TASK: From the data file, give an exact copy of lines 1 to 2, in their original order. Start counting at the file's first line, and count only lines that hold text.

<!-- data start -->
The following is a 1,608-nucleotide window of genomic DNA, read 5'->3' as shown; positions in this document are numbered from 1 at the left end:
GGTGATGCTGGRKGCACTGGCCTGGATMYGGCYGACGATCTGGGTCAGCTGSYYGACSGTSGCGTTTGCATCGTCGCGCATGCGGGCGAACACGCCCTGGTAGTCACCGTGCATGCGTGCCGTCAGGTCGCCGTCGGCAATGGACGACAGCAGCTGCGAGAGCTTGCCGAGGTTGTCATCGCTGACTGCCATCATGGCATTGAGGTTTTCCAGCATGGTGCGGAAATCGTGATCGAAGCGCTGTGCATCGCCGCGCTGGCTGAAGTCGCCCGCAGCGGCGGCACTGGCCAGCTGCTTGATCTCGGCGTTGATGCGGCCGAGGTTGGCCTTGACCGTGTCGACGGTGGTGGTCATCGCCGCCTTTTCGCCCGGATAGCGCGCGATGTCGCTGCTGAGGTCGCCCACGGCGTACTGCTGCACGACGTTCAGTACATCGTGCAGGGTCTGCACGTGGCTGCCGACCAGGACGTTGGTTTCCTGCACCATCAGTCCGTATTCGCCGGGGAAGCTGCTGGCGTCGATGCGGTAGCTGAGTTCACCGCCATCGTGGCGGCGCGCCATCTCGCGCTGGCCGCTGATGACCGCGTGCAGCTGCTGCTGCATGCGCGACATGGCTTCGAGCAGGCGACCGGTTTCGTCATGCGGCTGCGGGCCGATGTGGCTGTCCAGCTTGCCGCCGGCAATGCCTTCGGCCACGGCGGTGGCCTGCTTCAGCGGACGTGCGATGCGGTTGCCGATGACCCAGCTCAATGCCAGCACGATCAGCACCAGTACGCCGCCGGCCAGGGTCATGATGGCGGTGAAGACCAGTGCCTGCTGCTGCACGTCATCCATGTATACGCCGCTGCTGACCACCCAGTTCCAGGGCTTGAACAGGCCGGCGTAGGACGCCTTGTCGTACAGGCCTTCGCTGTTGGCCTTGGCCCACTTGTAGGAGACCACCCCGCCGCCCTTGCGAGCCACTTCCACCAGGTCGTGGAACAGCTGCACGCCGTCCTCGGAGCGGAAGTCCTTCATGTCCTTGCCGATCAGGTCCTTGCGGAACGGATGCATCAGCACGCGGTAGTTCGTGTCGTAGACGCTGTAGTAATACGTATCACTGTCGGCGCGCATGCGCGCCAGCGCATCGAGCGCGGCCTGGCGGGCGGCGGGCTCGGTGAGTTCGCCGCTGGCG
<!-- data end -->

The following is a 1,608-nucleotide window of genomic DNA, read 5'->3' as shown; positions in this document are numbered from 1 at the left end:
GGTGATGCTGGRKGCACTGGCCTGGATMYGGCYGACGATCTGGGTCAGCTGSYYGACSGTSGCGTTTGCATCGTCGCGCATGCGGGCGAACACGCCCTGGTAGTCACCGTGCATGCGTGCCGTCAGGTCGCCGTCGGCAATGGACGACAGCAGCTGCGAGAGCTTGCCGAGGTTGTCATCGCTGACTGCCATCATGGCATTGAGGTTTTCCAGCATGGTGCGGAAATCGTGATCGAAGCGCTGTGCATCGCCGCGCTGGCTGAAGTCGCCCGCAGCGGCGGCACTGGCCAGCTGCTTGATCTCGGCGTTGATGCGGCCGAGGTTGGCCTTGACCGTGTCGACGGTGGTGGTCATCGCCGCCTTTTCGCCCGGATAGCGCGCGATGTCGCTGCTGAGGTCGCCCACGGCGTACTGCTGCACGACGTTCAGTACATCGTGCAGGGTCTGCACGTGGCTGCCGACCAGGACGTTGGTTTCCTGCACCATCAGTCCGTATTCGCCGGGGAAGCTGCTGGCGTCGATGCGGTAGCTGAGTTCACCGCCATCGTGGCGGCGCGCCATCTCGCGCTGGCCGCTGATGACCGCGTGCAGCTGCTGCTGCATGCGCGACATGGCTTCGAGCAGGCGACCGGTTTCGTCATGCGGCTGCGGGCCGATGTGGCTGTCCAGCTTGCCGCCGGCAATGCCTTCGGCCACGGCGGTGGCCTGCTTCAGCGGACGTGCGATGCGGTTGCCGATGACCCAGCTCAATGCCAGCACGATCAGCACCAGTACGCCGCCGGCCAGGGTCATGATGGCGGTGAAGACCAGTGCCTGCTGCTGCACGTCATCCATGTATACGCCGCTGCTGACCACCCAGTTCCAGGGCTTGAACAGGCCGGCGTAGGACGCCTTGTCGTACAGGCCTTCGCTGTTGGCCTTGGCCCACTTGTAGGAGACCACCCCGCCGCCCTTGCGAGCCACTTCCACCAGGTCGTGGAACAGCTGCACGCCGTCCTCGGAGCGGAAGTCCTTCATGTCCTTGCCGATCAGGTCCTTGCGGAACGGATGCATCAGCACGCGGTAGTTCGTGTCGTAGACGCTGTAGTAATACGTATCACTGTCGGCGCGCATGCGCGCCAGCGCATCGAGCGCGGCCTGGCGGGCGGCGGGCTCGGTGAGTTCGCCGCTGGCG